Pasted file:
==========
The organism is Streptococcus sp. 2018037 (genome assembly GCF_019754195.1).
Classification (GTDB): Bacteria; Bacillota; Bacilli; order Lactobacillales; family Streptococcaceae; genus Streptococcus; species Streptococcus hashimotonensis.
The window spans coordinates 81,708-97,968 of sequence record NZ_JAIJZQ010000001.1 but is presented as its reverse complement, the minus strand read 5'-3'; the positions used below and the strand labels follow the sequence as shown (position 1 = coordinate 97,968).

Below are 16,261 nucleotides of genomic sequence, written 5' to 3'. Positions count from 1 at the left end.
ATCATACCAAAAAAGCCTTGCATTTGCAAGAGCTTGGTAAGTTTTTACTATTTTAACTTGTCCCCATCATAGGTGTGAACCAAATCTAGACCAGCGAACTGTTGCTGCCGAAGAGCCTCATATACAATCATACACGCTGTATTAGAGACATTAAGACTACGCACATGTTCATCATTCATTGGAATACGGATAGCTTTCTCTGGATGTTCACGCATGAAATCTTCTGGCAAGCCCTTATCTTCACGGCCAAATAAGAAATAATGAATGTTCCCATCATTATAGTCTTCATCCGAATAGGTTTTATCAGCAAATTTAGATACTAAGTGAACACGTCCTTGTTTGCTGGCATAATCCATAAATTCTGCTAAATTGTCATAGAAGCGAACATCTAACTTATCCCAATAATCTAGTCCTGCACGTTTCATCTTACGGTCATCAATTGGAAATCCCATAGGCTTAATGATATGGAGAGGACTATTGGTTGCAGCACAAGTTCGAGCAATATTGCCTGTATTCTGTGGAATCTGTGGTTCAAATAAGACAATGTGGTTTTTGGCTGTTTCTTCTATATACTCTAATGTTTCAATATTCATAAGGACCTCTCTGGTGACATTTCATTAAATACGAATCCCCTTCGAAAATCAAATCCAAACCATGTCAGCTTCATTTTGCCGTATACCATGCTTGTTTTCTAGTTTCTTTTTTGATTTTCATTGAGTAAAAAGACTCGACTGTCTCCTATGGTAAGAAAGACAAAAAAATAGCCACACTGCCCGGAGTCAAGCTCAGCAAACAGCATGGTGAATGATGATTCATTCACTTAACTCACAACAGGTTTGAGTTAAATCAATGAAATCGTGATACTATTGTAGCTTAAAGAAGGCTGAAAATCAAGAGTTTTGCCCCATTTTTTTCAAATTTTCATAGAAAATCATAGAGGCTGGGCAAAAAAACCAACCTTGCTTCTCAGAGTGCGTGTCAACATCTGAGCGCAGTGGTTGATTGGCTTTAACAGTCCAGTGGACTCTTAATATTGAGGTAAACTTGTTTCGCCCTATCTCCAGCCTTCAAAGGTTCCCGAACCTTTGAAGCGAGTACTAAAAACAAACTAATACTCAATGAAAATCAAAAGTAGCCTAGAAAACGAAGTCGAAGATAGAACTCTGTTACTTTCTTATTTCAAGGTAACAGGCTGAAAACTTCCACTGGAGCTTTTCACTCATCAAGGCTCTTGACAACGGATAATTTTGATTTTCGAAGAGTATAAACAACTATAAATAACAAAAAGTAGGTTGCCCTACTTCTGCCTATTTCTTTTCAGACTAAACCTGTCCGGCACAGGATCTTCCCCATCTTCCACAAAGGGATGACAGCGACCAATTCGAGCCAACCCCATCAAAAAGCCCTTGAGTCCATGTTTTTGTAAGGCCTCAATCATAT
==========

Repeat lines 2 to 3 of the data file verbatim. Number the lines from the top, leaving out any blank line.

Classification (GTDB): Bacteria; Bacillota; Bacilli; order Lactobacillales; family Streptococcaceae; genus Streptococcus; species Streptococcus hashimotonensis.
The window spans coordinates 81,708-97,968 of sequence record NZ_JAIJZQ010000001.1 but is presented as its reverse complement, the minus strand read 5'-3'; the positions used below and the strand labels follow the sequence as shown (position 1 = coordinate 97,968).